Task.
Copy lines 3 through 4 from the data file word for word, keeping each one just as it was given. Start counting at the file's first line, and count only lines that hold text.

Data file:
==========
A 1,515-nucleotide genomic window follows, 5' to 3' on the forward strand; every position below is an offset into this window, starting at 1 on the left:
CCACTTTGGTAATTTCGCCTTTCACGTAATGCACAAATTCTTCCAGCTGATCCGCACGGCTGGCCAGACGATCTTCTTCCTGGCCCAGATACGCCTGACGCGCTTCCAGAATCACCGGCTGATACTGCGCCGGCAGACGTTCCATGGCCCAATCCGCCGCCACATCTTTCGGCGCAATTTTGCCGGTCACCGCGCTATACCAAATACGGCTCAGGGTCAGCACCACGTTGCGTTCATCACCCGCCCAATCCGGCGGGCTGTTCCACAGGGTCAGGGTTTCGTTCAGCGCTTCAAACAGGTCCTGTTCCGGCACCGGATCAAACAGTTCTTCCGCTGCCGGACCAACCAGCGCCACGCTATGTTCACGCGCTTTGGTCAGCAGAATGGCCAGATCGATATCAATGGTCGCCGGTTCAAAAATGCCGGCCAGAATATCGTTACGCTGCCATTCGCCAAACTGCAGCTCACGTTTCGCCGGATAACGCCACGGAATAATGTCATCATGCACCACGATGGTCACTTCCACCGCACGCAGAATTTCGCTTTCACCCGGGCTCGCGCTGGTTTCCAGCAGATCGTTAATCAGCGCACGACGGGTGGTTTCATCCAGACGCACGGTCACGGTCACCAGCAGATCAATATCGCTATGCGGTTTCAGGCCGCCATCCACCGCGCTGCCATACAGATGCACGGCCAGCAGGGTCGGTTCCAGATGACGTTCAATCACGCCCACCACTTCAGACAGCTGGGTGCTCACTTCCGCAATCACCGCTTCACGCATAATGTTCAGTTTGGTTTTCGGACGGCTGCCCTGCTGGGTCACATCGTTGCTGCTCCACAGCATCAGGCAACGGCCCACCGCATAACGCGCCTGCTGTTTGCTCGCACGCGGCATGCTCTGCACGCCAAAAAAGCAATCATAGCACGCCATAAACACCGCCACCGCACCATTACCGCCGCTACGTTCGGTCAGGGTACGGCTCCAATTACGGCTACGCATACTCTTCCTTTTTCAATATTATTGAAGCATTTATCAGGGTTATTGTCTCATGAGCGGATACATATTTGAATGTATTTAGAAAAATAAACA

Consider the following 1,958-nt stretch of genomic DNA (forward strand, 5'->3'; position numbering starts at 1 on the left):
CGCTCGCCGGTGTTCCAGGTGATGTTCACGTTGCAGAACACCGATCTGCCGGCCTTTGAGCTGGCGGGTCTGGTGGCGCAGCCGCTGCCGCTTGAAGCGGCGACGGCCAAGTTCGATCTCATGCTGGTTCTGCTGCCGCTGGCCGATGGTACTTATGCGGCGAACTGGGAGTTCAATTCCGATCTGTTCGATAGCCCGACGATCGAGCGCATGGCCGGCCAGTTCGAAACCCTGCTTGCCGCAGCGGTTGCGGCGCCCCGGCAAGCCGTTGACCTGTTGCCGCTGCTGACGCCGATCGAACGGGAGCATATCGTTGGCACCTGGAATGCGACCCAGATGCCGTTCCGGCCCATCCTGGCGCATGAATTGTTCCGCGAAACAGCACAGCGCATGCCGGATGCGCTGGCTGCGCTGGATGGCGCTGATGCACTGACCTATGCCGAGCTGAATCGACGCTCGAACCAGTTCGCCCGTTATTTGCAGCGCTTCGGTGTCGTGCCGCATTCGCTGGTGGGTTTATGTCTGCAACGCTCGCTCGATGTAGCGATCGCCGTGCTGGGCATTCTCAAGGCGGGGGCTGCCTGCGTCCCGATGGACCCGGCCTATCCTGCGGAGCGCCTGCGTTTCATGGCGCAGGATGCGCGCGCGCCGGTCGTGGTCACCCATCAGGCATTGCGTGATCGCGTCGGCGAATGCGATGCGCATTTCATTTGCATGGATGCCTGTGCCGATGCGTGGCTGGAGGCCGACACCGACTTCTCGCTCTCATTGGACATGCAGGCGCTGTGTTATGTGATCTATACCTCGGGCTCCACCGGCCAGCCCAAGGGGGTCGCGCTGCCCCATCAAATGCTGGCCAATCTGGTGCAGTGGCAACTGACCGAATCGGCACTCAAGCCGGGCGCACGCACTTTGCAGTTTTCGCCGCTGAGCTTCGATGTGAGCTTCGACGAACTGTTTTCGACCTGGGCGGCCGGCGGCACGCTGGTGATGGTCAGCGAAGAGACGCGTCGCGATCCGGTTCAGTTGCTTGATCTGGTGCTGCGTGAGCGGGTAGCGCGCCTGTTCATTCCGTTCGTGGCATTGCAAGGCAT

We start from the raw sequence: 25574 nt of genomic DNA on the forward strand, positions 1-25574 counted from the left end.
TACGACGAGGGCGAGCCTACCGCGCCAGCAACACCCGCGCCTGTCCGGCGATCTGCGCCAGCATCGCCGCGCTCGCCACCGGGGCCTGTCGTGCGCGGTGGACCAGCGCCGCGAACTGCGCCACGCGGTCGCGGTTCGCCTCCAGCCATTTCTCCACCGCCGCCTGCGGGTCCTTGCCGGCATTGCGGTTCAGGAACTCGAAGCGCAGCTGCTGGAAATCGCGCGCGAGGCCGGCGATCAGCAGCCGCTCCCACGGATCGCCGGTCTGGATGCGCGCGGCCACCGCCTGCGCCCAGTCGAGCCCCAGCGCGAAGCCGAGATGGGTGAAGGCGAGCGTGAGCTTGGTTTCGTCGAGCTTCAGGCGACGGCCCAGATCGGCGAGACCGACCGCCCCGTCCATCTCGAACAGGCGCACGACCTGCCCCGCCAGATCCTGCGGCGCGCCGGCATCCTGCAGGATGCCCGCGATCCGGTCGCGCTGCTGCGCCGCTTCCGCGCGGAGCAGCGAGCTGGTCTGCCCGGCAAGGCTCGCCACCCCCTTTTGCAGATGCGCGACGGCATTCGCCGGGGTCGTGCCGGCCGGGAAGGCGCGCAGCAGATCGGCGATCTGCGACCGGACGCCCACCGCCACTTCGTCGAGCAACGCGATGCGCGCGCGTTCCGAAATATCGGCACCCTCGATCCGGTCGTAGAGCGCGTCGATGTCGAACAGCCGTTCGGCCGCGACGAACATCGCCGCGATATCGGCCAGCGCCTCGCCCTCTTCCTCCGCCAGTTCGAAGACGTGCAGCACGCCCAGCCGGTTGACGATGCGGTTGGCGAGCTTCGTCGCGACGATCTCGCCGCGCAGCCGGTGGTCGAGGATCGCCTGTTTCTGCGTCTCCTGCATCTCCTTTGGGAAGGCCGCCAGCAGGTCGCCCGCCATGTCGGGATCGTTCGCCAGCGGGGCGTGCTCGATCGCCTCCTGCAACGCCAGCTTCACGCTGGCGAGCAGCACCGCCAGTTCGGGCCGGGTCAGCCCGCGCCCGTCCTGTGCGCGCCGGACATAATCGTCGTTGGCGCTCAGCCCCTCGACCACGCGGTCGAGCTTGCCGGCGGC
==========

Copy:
Consider the following 1,958-nt stretch of genomic DNA (forward strand, 5'->3'; position numbering starts at 1 on the left):
CGCTCGCCGGTGTTCCAGGTGATGTTCACGTTGCAGAACACCGATCTGCCGGCCTTTGAGCTGGCGGGTCTGGTGGCGCAGCCGCTGCCGCTTGAAGCGGCGACGGCCAAGTTCGATCTCATGCTGGTTCTGCTGCCGCTGGCCGATGGTACTTATGCGGCGAACTGGGAGTTCAATTCCGATCTGTTCGATAGCCCGACGATCGAGCGCATGGCCGGCCAGTTCGAAACCCTGCTTGCCGCAGCGGTTGCGGCGCCCCGGCAAGCCGTTGACCTGTTGCCGCTGCTGACGCCGATCGAACGGGAGCATATCGTTGGCACCTGGAATGCGACCCAGATGCCGTTCCGGCCCATCCTGGCGCATGAATTGTTCCGCGAAACAGCACAGCGCATGCCGGATGCGCTGGCTGCGCTGGATGGCGCTGATGCACTGACCTATGCCGAGCTGAATCGACGCTCGAACCAGTTCGCCCGTTATTTGCAGCGCTTCGGTGTCGTGCCGCATTCGCTGGTGGGTTTATGTCTGCAACGCTCGCTCGATGTAGCGATCGCCGTGCTGGGCATTCTCAAGGCGGGGGCTGCCTGCGTCCCGATGGACCCGGCCTATCCTGCGGAGCGCCTGCGTTTCATGGCGCAGGATGCGCGCGCGCCGGTCGTGGTCACCCATCAGGCATTGCGTGATCGCGTCGGCGAATGCGATGCGCATTTCATTTGCATGGATGCCTGTGCCGATGCGTGGCTGGAGGCCGACACCGACTTCTCGCTCTCATTGGACATGCAGGCGCTGTGTTATGTGATCTATACCTCGGGCTCCACCGGCCAGCCCAAGGGGGTCGCGCTGCCCCATCAAATGCTGGCCAATCTGGTGCAGTGGCAACTGACCGAATCGGCACTCAAGCCGGGCGCACGCACTTTGCAGTTTTCGCCGCTGAGCTTCGATGTGAGCTTCGACGAACTGTTTTCGACCTGGGCGGCCGGCGGCACGCTGGTGATGGTCAGCGAAGAGACGCGTCGCGATCCGGTTCAGTTGCTTGATCTGGTGCTGCGTGAGCGGGTAGCGCGCCTGTTCATTCCGTTCGTGGCATTGCAAGGCAT